FREE DIY temporary fix, Expensive 100% permanent fix.
This is what worked on our 2005 Chevrolet Suburban. Your truck may be similar.
In your engine bay, just inboard of the battery (toward the engine), there is a curvy plastic box with lots of big cables going to it. That is your engine computer (PCM). Pull off the plastic cover on the front, by the radiator (it only snaps on). It takes one small socket wrench (9/32″ I think) to unscrew the bolt holding the connectors to the computer. Pull the connector nearest the radiator. You will see blue plastic pieces on the connector. This is the blue connector. These blue pieces are clear so you can see the pins inside the connector. Look at the lower end of the connector. It will be full of corrosion. Mine looked like there was mud inside. Look in the mating connector on the Powertrain Control Module and see that it is also corroded inside. That is your problem.
The BEST fix is to replace the computer and wiring harness, which will set you back closer to $2000 than $0. The fix to get your truck running involves disassembling the connector and cleaning out the corrosion one pin at a time, as well as cleaning the connector on the computer. Open the computer itself and make sure it does not have water inside. If you don’t know how to deal with static-sensitive electronics, leave the opening of the computer to someone who does, or you risk an expensive computer-killing static shock!
The sequence of events:
First there was a check engine light, code P0332 (rear knock sensor). Then there was running like [deleted] and barely able to drive down the road, with a flashing check engine light. The transition took about 20 seconds from runs-great to runs-barely-and-smells-like-gasoline. Sometimes on a wet/rainy day when the truck seemed to be running well, the truck engine would die like you had turned off the ignition by removing the key (while driving down the road). This was unsatisfactory but it would always start right back up again. This was likely from shorting out the crank sensor.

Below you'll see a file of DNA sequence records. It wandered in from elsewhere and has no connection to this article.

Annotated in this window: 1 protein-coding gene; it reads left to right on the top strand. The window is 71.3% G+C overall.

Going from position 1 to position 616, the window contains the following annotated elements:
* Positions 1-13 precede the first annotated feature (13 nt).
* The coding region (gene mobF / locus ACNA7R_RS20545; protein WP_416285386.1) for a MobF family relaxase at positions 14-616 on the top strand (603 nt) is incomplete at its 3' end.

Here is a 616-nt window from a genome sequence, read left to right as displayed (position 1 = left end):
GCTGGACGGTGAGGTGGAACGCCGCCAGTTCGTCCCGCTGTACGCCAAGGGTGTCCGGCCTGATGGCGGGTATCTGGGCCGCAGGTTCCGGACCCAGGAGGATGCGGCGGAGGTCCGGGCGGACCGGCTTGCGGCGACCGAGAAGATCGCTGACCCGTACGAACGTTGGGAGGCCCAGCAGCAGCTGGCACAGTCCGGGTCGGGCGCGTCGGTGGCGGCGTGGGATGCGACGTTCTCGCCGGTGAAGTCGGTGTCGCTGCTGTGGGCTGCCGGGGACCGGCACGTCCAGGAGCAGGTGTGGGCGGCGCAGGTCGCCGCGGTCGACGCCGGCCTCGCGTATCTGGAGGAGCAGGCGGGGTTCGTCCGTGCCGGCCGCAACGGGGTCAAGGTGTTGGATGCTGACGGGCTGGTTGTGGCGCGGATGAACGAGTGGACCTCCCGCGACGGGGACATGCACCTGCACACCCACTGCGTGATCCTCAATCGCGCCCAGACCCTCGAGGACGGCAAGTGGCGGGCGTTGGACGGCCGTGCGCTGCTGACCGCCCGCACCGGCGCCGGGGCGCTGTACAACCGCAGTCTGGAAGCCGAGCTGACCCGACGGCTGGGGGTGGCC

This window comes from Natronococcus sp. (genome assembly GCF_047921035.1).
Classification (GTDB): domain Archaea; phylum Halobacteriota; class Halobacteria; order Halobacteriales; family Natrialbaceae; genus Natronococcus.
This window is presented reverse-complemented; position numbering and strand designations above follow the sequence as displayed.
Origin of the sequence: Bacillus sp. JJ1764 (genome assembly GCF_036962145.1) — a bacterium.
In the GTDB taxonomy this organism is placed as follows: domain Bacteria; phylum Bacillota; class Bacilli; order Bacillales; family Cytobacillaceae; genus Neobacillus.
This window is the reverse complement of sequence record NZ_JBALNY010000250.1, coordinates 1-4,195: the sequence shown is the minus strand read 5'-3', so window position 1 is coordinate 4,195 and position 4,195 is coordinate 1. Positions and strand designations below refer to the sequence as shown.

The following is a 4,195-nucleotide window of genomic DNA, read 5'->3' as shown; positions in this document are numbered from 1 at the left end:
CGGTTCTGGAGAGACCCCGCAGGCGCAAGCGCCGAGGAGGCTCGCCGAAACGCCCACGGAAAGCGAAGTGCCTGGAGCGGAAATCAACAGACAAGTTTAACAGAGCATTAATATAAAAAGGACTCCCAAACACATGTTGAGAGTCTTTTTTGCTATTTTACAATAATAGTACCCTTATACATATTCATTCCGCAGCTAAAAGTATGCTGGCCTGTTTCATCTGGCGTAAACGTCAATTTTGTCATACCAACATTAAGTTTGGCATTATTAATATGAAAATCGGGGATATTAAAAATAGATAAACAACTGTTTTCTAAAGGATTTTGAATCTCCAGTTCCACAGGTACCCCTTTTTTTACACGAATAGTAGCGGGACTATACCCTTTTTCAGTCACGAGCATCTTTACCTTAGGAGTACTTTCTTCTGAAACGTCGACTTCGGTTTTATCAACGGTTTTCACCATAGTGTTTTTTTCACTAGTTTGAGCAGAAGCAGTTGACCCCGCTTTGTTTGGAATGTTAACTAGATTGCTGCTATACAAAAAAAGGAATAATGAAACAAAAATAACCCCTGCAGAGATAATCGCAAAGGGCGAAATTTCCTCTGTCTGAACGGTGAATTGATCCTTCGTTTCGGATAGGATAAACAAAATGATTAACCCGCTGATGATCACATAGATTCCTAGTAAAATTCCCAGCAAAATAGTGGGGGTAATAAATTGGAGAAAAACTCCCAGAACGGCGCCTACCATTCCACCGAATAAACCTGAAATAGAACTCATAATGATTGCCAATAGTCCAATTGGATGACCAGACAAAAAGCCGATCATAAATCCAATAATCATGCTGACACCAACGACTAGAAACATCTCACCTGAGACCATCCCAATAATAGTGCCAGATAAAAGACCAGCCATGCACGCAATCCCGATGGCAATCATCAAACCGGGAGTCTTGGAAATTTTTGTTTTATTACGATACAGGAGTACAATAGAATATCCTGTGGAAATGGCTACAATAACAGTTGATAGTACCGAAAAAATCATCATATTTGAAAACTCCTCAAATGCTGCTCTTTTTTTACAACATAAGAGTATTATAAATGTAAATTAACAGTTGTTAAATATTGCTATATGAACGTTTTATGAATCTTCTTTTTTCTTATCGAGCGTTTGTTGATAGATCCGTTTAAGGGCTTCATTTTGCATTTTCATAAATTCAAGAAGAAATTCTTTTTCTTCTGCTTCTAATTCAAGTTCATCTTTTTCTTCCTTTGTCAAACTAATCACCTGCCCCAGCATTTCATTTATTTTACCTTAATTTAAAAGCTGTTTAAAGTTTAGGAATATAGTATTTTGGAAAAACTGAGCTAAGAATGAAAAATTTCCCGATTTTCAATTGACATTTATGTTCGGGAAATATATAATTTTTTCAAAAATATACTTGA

Oh, and P.S. the radiator fans worked normally, except that after the truck was off. Anywhere from 11 seconds to maybe a couple of hours after the engine was stopped, the engine cooling fans would start turning at low speed until the battery was too depleted to turn the fans any longer. When the truck was put on another car’s jump-start cables the fans started turning within a minute. To prevent draining the battery totally, the free short-term fix was to pull the fans’ 40 amp fuse. This did nothing for the running-like-poo symptom, however.
The engine computer was setting codes P0300 (random misfire) and P0480 (fan control circuit). The bottom inch or two of the blue connector has wires for half the fuel injectors as well as the Crankshaft Position Sensor and the radiator fans. The conductive slurry of corrosion in the blue connector was cross-shorting out the whole mess.
Disassembling the blue connector was quite a job, and I literally went to a school to treat corrosion in electronics – do NOT be afraid to ask for help on this job from a good local electronics tech!
The P0332 was legit, and if you do a bit of web searching, you will find that GM issued a TSB for this problem. My rear knock sensor was stereotypically rusted and not-working, plus the knock sensor harness looked janky so I replaced that while I was in there, along with the other sensor. This requires removal of the intake manifold, so it is either an $800+ job or $40×2 for sensors, $50 for the harness, and if the intake manifold gasket is in good condition and you have the right chemicals and tools (including torque wrenches!) that’s all it costs to DIY.
The moral of this story: NEVER power-wash your engine bay. Ever. Power-washing puts water on top of the engine and rusts out the knock sensors, and power washing puts water in the PCM connectors. Wipe it off by hand, or leave it. It’s a truck, not a show car (unless it’s a show car, in which case trailer it!)